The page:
The Washington Post

Judge bans Shkreli from drug industry

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Martin Shkreli must return $64.6 million in profits he and his former company reaped from raising the price of the lifesaving drug Daraprim, a federal judge ruled Friday while also barring the provocativ­e, imprisoned ex-CEO from participat­ing in the pharmaceut­ical industry for the rest of his life.

U.S. District Judge Denise Cote’s ruling came several weeks after a seven-day bench trial in December. The Federal Trade Commission and seven states brought the case in 2020 against the man dubbed “Pharma Bro” in the media.

Shkreli’s lawyer did not immediatel­y respond to a request for comment.

Shkreli was chief executive of Turing Pharmaceut­icals — later Vyera — when it jacked up the price of Daraprim from $13.50 to $750 per pill after obtaining exclusive rights to the decadesold drug in 2015. It treats a rare parasitic disease that strikes pregnant individual­s, cancer patients and AIDS patients.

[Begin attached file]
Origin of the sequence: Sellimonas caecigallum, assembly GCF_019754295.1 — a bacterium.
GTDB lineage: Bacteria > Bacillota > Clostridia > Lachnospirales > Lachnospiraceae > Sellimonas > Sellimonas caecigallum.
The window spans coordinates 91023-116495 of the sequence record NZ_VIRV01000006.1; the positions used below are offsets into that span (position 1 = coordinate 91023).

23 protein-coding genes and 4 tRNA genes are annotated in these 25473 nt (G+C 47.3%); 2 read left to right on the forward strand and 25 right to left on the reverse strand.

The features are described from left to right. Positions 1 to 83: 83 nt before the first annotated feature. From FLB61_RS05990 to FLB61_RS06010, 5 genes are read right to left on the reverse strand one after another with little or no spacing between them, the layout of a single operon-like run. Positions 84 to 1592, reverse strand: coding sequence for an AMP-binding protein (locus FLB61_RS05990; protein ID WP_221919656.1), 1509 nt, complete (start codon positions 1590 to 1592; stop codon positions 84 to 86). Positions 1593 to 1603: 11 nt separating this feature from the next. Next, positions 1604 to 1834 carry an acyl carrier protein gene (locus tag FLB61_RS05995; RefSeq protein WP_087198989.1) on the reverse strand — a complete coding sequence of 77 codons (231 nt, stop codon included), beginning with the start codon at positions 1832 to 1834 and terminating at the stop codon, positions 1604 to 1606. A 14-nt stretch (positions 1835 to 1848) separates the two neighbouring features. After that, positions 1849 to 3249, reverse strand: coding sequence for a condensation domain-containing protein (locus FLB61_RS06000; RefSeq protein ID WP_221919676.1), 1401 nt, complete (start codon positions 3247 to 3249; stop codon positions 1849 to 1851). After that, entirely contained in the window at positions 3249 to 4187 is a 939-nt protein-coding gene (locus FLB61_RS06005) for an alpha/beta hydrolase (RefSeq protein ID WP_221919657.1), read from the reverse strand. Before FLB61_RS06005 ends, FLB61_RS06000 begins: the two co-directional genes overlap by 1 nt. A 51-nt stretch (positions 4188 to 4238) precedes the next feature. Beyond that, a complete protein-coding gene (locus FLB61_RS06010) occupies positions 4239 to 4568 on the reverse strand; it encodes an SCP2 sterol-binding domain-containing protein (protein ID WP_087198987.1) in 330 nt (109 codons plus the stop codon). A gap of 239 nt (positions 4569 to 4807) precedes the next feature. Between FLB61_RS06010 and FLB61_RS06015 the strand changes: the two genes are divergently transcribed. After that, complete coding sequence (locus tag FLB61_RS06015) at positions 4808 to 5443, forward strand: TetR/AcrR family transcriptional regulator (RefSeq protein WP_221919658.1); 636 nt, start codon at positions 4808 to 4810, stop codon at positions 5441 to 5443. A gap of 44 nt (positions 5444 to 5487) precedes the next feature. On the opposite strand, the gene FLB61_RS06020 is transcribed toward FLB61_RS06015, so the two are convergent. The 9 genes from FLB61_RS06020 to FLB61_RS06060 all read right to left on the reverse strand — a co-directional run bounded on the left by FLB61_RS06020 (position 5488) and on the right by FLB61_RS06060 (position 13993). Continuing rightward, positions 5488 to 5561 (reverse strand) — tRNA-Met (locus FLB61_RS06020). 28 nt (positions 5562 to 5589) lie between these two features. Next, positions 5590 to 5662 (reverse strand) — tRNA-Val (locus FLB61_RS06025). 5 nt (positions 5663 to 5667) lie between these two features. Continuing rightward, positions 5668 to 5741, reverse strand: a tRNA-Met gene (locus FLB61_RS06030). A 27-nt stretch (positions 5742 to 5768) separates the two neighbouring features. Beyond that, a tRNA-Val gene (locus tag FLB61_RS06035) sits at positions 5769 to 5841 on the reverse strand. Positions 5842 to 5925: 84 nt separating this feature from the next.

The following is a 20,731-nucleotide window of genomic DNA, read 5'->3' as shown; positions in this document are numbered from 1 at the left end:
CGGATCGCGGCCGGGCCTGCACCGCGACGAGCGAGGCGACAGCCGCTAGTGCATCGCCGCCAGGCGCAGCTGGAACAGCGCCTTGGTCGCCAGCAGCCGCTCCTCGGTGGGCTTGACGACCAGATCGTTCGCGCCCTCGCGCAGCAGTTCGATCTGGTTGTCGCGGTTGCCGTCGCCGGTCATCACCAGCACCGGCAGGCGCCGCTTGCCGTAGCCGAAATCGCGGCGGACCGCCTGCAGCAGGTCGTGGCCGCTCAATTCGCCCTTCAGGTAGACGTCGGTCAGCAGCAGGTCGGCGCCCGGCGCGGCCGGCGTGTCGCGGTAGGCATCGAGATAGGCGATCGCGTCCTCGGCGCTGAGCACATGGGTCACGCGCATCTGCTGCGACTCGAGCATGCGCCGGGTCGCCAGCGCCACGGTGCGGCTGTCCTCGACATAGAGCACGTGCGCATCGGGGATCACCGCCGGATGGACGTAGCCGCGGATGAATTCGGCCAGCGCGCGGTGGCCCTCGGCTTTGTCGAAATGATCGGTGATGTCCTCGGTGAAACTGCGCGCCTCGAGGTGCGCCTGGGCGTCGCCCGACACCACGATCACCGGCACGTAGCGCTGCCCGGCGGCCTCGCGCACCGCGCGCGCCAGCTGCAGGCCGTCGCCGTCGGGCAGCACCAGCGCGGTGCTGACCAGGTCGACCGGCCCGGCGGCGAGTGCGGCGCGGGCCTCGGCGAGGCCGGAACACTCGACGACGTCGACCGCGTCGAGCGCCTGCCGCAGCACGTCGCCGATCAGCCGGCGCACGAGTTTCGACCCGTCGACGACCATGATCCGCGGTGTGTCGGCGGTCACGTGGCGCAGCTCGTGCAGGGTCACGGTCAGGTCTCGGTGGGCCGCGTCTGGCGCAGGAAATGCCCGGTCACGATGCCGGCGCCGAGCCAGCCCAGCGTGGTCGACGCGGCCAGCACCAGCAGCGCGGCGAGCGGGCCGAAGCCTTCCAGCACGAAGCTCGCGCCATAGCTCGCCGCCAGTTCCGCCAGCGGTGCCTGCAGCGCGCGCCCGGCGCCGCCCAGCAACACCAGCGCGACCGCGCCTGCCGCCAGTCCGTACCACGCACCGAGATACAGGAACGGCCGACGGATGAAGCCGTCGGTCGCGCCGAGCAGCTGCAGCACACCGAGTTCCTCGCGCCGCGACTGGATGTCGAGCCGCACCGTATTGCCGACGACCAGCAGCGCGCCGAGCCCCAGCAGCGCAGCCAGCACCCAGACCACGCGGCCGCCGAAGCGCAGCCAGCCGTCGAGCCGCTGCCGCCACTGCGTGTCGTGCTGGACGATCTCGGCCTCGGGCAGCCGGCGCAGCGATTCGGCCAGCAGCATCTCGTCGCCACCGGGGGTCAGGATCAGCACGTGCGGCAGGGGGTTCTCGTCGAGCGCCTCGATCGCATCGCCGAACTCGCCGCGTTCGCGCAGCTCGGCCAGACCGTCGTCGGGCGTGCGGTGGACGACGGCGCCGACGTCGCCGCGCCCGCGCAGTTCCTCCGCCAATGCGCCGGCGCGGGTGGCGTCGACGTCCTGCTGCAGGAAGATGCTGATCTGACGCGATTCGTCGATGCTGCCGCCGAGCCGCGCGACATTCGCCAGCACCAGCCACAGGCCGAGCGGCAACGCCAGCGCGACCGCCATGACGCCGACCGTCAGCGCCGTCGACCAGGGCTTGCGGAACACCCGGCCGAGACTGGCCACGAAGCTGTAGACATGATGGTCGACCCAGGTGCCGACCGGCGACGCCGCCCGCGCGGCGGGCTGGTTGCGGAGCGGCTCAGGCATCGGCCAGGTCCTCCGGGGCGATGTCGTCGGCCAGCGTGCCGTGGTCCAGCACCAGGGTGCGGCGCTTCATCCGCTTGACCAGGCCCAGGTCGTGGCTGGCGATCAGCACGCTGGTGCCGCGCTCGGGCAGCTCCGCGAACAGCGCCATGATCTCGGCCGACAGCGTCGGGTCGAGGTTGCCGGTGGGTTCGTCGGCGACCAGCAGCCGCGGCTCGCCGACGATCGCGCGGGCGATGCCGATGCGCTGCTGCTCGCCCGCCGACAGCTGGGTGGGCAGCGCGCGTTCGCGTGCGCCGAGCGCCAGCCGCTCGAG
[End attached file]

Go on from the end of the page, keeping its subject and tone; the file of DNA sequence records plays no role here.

He defended the decision as capitalism at work and said insurance and other programs ensured that people who need Daraprim would ultimately get it.

But the move sparked outrage from medical centers to Congress to the 2016 presidenti­al campaign trail, where Hillary Clinton termed it price-gouging and future President Donald Trump called Shkreli “a spoiled brat.”

Shkreli resigned as Turing’s CEO in 2015, a day after he was arrested on securities fraud charges related to hedge funds he ran before getting into the pharmaceut­icals industry. He was convicted and is serving a seven-year prison sentence.

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